House legend, Robert Owens collaborates with Belgian producer Gratts on a paean to positivity, and overcoming obstacles. The original mix sends sunny sequences skipping around classic Chicago drum patterns, which break down to make space for a spoken word section and a sax solo. This is contrasted by two darker dubs. The New Vision version cuts and collages the vocal over slamming hats and Hoover bass, while dodging thunder and lightning-like strikes of orchestral strings. Jorge Caiado`s remix strips things back again, sending the track dancing at NYC`s Sound Factory, paying respects to the mid-90s productions of Farley & Heller, maybe even a little Murk, and WARP`s bottom-end. When Gratts sent me the files he asked, “Do you think it`s OK?” Mate, with Mr. Owens, you can`t go wrong.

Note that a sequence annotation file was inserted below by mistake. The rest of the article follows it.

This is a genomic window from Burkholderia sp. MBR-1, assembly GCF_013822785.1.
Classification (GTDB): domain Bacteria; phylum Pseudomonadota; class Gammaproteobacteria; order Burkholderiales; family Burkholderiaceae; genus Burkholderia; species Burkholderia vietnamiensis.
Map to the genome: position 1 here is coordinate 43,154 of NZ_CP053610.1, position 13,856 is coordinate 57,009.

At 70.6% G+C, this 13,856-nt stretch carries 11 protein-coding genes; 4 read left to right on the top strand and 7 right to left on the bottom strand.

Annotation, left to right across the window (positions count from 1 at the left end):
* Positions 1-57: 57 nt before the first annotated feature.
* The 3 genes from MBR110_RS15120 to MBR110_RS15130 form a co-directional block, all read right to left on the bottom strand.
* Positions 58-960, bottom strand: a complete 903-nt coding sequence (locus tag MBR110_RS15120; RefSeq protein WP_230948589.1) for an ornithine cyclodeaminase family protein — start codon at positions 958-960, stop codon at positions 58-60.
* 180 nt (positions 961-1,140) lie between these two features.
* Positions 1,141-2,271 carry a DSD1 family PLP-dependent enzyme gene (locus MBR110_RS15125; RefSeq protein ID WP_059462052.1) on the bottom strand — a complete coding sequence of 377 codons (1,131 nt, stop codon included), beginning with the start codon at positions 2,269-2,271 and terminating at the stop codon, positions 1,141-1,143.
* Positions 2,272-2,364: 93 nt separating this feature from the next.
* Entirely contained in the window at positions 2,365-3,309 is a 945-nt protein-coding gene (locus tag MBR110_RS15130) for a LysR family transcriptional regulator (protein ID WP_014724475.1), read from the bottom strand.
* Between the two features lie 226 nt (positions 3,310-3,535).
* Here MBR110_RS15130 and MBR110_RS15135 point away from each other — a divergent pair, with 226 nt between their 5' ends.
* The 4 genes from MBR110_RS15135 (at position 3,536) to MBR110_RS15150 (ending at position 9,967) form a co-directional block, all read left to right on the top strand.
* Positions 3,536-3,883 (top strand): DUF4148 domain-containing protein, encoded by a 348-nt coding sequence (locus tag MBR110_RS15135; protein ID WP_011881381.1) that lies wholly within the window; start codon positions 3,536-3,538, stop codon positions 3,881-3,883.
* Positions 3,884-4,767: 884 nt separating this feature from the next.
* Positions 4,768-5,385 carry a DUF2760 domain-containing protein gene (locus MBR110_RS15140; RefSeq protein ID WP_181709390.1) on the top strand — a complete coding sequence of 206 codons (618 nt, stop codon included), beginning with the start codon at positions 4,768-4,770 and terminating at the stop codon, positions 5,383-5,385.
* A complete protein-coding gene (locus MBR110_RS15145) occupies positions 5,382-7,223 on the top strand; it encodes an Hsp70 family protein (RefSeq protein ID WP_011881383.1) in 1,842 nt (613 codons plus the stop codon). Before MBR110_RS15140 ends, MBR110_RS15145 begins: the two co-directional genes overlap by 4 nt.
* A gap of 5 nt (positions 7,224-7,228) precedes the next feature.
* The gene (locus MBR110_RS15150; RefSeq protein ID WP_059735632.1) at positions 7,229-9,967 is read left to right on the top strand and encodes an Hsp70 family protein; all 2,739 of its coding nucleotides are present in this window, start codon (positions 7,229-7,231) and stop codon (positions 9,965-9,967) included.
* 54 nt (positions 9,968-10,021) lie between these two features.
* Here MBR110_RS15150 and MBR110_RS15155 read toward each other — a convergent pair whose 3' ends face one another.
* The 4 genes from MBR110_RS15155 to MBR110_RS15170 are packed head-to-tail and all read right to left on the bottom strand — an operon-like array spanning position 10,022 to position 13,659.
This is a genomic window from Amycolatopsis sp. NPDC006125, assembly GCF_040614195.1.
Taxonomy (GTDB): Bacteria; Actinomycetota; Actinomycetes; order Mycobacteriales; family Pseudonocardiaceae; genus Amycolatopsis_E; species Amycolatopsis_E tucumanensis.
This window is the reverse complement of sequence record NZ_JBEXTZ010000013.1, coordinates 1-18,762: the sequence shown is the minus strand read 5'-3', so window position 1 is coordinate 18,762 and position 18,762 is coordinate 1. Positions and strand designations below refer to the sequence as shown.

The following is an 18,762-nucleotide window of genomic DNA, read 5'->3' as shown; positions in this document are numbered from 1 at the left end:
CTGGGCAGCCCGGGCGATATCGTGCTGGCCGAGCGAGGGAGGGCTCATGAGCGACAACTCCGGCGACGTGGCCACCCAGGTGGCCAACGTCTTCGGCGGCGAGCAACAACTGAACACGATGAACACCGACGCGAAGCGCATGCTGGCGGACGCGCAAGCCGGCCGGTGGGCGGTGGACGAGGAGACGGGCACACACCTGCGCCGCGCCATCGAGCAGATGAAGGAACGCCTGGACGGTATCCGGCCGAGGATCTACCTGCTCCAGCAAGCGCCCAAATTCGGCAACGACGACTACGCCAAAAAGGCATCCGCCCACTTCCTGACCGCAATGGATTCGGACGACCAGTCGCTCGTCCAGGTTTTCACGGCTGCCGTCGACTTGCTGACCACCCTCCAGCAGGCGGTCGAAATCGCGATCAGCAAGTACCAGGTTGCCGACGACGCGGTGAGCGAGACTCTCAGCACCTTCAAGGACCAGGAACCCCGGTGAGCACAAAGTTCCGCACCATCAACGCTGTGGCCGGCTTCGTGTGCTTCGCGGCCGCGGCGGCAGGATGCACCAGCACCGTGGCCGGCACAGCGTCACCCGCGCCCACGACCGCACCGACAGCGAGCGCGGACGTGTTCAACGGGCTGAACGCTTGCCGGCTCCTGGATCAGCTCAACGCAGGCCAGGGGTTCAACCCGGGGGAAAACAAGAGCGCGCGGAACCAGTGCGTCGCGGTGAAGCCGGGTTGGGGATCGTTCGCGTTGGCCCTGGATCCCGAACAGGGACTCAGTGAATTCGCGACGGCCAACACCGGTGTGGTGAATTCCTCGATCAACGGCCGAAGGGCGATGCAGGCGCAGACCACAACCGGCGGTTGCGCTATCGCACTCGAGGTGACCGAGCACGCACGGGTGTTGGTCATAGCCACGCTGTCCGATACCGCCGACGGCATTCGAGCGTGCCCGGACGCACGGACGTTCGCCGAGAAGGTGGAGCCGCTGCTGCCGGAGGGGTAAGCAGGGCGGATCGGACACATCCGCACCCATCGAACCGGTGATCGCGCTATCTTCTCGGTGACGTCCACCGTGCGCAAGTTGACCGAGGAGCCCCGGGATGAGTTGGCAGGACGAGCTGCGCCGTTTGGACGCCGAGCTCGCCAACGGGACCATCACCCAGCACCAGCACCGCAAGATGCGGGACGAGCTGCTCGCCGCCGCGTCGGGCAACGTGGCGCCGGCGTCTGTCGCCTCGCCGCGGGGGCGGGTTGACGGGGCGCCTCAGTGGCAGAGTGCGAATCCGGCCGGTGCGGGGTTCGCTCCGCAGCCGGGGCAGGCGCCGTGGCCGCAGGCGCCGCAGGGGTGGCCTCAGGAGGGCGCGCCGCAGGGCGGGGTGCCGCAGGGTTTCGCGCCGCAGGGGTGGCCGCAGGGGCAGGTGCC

Ponzu Island`s FantAsian Prince is the first single from an album due in 2022. A computerized confection, a vocoder-ed, synth-tastic serenade, jammed perhaps a little tongue-in-cheek. Again, perhaps, taking some inspiration from Tropical Dandy, Haruomi Hosono, his co-YMO-ers, and fellow Japanese electronic exotica explorers, such as Hiroshi Sato.
Slo-mo seductive soul, groovy, head-nodding, and extra special on the tripped-out dub version. Stopping and starting, with wonderful vocalist, Supercoolwicked, lost in layers of hypnotic delay. Making even the sober feel stoned. A song of sexual equality, with Mr. S dropping his more usual house tempo, effortlessly, to an 85 BPM bedroom bump and grind.
Mix to follow care of my friends at Hamon Radio….